It's been a pretty quiet but fun week out here in western South Carolina. I've been trying to catch up on some things, so that has taken a lot of my time, but I'm almost there. A lot of the week has been spent here in Greenville, one of my new favorite towns, but it's been great to be here. This next week will probably be my last in South Carolina. 

I started the week by finishing my latest podcast. The stories are from the eastern part of the state and this one came out pretty well. It tells the story of Vanna White, from Conway, South Carolina and her rise to fame on Wheel of Fortune. I talk about the Revolutionary War history of the state and how it led to the symbolism on the state flag. It may look like there's a crescent moon on the flag, but there isn't. Then I talk about Francis Marion, the legendary Swamp Fox and how his bad ankles may have saved the Patriot cause in the Revolution. Next was the story of Robert Smalls. Born a slave, he made a daring escape and dash to freedom during the Civil War and went on to win a seat in the U.S. House of Representatives. We hear about the S.S. Central America and how, when it sunk off the coast of South Carolina in a hurricane, it took millions of dollars in gold down with it. South Carolinian Mamie "Peanut" Johnson was the only woman to ever pitch in professional baseball, and hers is the last story in this episode. With music by Charleston based rock band Saluda Shoals, the whole thing came out really well. You can listen to it HERE (it'll work better if you download it first), or you can find it on iTunes, Stitcher, Apple Music, Google Play or most podcasting apps by searching "American Anthology". Give it a listen and let me know what you think. Many thanks to the great people at the Aiken Public Library for their assistance in getting this done.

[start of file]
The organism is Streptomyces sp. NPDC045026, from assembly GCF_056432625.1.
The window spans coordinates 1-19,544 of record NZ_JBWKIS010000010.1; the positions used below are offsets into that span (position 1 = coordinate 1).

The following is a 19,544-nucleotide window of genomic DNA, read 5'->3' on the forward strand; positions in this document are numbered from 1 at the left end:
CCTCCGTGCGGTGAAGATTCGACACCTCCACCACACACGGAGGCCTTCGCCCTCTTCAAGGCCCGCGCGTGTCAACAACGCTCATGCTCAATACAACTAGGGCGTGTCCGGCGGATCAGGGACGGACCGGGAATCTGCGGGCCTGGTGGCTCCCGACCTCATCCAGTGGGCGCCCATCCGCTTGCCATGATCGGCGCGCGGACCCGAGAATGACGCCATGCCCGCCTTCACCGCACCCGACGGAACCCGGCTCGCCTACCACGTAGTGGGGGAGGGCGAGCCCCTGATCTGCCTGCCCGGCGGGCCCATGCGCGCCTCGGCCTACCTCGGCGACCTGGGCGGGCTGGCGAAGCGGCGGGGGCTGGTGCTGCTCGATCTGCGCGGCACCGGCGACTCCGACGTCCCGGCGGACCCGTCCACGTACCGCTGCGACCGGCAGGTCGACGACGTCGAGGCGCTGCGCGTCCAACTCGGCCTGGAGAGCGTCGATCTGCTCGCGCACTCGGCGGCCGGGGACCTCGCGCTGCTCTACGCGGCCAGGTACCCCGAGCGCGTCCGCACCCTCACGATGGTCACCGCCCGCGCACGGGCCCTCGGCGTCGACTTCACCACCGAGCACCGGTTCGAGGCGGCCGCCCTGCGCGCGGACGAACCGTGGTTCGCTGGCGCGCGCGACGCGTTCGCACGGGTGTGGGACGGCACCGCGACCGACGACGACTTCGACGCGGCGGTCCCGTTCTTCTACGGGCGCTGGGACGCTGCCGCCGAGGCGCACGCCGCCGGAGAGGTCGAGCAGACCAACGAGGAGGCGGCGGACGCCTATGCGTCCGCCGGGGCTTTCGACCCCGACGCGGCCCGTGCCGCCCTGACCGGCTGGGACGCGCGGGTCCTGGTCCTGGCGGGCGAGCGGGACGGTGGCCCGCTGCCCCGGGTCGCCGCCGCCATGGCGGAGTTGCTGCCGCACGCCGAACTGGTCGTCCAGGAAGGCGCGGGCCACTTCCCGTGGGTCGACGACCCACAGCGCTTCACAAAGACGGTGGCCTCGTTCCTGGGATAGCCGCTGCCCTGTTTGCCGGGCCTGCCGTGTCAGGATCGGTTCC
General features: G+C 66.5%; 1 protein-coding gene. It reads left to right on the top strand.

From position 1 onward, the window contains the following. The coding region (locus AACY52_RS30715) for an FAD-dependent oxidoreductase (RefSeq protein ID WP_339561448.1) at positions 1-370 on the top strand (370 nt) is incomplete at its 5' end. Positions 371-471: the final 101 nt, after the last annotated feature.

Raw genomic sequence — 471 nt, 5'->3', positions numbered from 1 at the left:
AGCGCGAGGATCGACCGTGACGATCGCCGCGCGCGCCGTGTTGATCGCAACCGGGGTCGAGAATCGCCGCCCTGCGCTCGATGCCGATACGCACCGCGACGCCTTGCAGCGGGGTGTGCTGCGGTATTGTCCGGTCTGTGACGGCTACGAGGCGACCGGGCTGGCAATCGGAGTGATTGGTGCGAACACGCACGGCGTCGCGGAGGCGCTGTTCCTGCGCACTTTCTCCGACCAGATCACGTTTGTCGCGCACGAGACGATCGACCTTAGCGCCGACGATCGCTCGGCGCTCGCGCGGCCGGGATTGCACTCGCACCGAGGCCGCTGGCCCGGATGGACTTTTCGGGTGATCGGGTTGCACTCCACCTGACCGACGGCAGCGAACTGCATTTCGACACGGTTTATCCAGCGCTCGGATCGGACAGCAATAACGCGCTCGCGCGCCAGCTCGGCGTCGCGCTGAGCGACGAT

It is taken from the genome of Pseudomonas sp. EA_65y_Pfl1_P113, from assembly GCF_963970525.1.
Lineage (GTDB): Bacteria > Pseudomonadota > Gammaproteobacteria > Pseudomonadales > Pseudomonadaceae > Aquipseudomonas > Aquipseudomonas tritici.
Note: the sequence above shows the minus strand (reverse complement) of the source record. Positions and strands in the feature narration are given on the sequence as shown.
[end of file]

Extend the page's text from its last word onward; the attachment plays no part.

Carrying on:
Sunset Over Strom Thurmond Lake

Researching, writing, producing, recording, editing and publishing a podcast turns out to be a lot of work! It is a relief to get an episode done and I try and treat myself to a night of no screens, no cell phone, no camera or computer. So after a delicious lowcountry boil (shrimp, sausage, potatoes and corn) at JC's in Aiken, I hit the road and headed out to the shores of Strom Thurmond Lake at beautiful Hamilton Branch State Park. I got a lovely campsite right on the water and enjoyed some great views, listened to some cool tunes and had some cooler beers and just relaxed in the crisp, cool air. The sunset was beautiful and I got a good, solid night's sleep with no alarm in the morning (I was still up before 8!).

Ninety-Six National Historic Site

Friday I headed out to Ninety-Six National Historic Site near the curiously named town of Ninety-Six. Apparently nobody really knows how the town got its name, although I heard at least three different stories about it in the brief time I was there. The National Park site, which commemorates the Revolutionary War battle that was fought there, was really interesting to visit. They had a really good short film in the Visitors Center and then a nice walk through the woods to the site of the old Star Fort which once stood there and which you can still make out in the earthworks. This battle, through a modern lens, seems preposterous. The British and Loyalists were defending this tiny town at a crossroads in the wilderness of the South Carolina backcountry, and the Rebel Patriots just had to have it. The amount of work and toil put in by both armies, quite literally digging in to shore up their defenses, was way too much for what little was there to be won or lost. It was fascinating to learn about and I simply cannot imagine what they went through during this battle. The British and Loyalists managed to hold off the attack and then afterwards burnt the town they had fought so hard to defend and marched with their local supporters back to Charleston.